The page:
The winner that didn’t run
“If nominated, I will not run; if
elected, I will not serve.”
—William Tecumseh Sherman
Nothing written up to now can match
this case from Florida where the board keeps an owner from getting on the
board by declaring a woman elected who never ran for the board and had
no intentions of serving as a director.
However, by means of this fake election, the board gained time to find
a "suitable" director after which they announced that the "fake
candidate-director" resigned and they appointed their man to the
Presidential politics have nothing on Kings Point
condo board race
The Palm Beach Post
By Frank Cerabino—Staff Writer
10 March 2013
If you think the shenanigans with Florida elections are bad at the
state or county level, you’ll really be impressed with the major-league
artistry of a shady condo election.
Take the case of Kings Point, the sprawling 7,200-unit condo complex in
suburban Delray Beach.
Kings Point has been under siege since Martin Koitz, an enterprising,
tenacious and relatively young real estate agent, moved there from New
Jersey two years ago. Koitz, 58, wrote a column called “I Love Kings
Point” in the community newspaper, The Kings Point News, and began
singing the praises about the untapped potential of his new community.
But the praises eventually turned to gripes about no-bid contracts, a
governing board too compliant with property managers, and a lack of
transparency over how money was being spent. That got his column yanked
from the newspaper, which also stopped accepting his real estate ads.
So Koitz started writing “email bombs” to inform his fellow condo
residents of his complaints, while asking the Florida Attorney General
to investigate. He called it “Arab Spring” at Kings Point.
The condo’s board of governors filed 22 individual libel suits against
Koitz, which were quickly dropped after Koitz spent $35,000 to hire an
attorney and announce that the lawsuits would help him get the
financial records he needed.
“They were picking on the wrong guy,” he said.
This fall, Koitz decided to wage his fight from the inside. He put his
name up for a condo directors slot in the annual election for the
Flanders N building where he owns a unit.
The 48-unit building would elect three directors. Koitz and three
others were listed as candidates.
“I smelled a rat right from
The election ballots were opened Nov. 11 and tallied. Koitz came in
fourth of the four candidates, meaning he was the sole loser in the
“I smelled a rat right from the start,” Koitz said.
He knew two of the candidates who had been elected, but the third one,
Mary Schlesinger, wasn’t somebody he had ever seen at Kings Point. It
turned out Schlesinger was an absentee unit owner who lived in
Koitz contacted her there, and she was surprised to discover she was
elected in a condo board race she never entered.
“I declare that I never put in my name to run for director, nor do I
have any interest in being a director, as I do live full time in New
York,” Schlesinger wrote in a notarized affidavit a month after the
Bingo. Election fraud wrapped in a neat bow, Koitz thought. He
contacted the Florida Department of Business and Professional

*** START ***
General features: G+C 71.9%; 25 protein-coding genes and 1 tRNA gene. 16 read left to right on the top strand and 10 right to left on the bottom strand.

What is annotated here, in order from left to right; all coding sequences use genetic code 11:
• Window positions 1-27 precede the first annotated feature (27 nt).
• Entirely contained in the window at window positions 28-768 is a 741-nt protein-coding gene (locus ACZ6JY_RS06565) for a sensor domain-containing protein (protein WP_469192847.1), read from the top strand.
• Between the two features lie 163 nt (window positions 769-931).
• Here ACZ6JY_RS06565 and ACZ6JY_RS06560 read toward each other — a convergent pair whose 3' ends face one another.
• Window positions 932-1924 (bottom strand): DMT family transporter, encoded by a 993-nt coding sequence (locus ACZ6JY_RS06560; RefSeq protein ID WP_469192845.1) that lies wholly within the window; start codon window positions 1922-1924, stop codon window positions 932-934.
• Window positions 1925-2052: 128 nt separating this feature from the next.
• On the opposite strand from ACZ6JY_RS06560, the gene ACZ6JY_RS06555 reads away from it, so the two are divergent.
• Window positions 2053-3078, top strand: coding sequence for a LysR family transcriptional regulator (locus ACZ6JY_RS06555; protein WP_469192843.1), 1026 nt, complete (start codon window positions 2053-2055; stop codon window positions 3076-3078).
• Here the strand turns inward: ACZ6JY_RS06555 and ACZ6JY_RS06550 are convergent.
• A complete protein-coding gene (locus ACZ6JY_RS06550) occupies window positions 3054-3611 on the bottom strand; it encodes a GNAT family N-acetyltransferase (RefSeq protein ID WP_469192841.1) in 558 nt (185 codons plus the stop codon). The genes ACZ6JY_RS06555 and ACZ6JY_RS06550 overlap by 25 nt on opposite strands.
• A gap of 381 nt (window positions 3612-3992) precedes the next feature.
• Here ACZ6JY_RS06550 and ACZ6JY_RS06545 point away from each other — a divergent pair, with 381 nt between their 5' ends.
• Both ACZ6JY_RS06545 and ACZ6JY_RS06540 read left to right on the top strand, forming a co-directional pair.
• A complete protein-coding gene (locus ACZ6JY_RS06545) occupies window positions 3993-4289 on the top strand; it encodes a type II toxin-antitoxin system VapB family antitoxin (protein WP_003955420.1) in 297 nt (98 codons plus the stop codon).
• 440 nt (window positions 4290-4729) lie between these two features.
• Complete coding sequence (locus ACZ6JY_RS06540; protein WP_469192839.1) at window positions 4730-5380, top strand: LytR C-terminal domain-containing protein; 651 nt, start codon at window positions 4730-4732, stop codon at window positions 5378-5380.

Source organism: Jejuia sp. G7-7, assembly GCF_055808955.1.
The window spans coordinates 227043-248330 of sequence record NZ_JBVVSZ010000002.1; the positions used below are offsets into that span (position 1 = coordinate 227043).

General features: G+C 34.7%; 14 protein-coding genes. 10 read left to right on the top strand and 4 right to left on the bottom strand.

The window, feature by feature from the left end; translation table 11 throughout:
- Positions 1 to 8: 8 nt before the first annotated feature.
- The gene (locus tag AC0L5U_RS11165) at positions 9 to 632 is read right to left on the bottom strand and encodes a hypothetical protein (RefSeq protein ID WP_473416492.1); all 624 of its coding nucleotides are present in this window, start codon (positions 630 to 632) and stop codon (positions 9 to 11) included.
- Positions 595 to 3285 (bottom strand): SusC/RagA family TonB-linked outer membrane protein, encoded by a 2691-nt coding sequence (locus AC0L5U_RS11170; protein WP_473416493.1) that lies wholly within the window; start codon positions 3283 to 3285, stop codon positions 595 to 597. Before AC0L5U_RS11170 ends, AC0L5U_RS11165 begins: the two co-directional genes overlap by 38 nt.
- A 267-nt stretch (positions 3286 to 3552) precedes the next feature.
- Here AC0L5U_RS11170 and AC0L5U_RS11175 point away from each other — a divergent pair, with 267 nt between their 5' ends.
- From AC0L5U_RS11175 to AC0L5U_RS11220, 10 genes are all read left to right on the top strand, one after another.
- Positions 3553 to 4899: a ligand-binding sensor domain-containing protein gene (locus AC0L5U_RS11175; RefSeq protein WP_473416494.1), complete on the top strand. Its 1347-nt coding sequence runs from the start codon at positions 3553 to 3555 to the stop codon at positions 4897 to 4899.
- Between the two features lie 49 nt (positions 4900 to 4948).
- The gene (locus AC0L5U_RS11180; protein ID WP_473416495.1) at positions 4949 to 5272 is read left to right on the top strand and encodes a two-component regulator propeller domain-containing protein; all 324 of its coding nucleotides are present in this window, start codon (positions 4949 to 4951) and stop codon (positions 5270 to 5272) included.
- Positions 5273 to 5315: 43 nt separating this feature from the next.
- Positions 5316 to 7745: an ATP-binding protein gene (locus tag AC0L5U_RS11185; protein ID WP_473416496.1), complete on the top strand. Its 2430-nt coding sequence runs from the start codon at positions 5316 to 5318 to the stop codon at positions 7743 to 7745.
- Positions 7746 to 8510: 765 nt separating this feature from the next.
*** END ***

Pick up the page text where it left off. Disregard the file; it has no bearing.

Regulation’s condo compliance division in Fort Lauderdale.
Meanwhile, the condominium association got its Tallahassee law firm,
Sachs Sax Caplan, engaged in a spirited defense of the election,
relying on a mailed form purportedly signed by Schlesinger and received
by the association’s manager in September.
“She is presumed to have knowledge of the effect of signing the
nomination and certification forms, and the Association is entitled to
rely on this,” condo attorney Karl M. Scheuerman wrote.
The lawyer suggested Koitz just confused or cajoled Schlesinger, 72,
into claiming she wasn’t really a candidate.
“Certainly, the greater weight of the evidence shows that she fully
intended to nominate herself, a conclusion that she did not
affirmatively deny in telephone conversations with the board,”
This was enough of a defense to cause the state not to pursue the
elections fraud complaint.
The bureau of compliance “lacks the jurisdictional authority to hear
testimony and weigh the credibility of conflicting evidence or
conflicting factual statements,” wrote Steve Antonoff, an investigation
I spoke with Schlesinger last week. She was emphatic that she never
filed that candidate form that purports to have her signature, and she
never sought to be a candidate for the condo board.
“It’s not me,” she said. “I haven’t been there in three years.”
Three months after the election, the board announced that Schlesinger
had resigned her position on the board.
“She said she does not wish to be a board member, does not have a
computer, and she said she would sign a resignation letter if I would
send her one,” wrote Scheuerman, the condo attorney.
“How could I resign? I
never ran in the
Schlesinger told me she found it baffling that she was being asked to
“How could I resign?” she said. “I never ran in the first place.”
Schlesinger’s name on the ballot kept Koitz from being automatically
elected, and her resignation after the election allowed the board to
appoint her replacement. Somebody other than Koitz.
The final indignity, Koitz said, was a little joke aimed to rub it in
even more: After the election, he inspected the ballots of those in the
building who voted. One of the absentee ballots was purportedly sent by
Schlesinger, the mystery candidate.
Schlesinger’s ballot indicates that she didn’t vote for herself. She
voted for Koitz.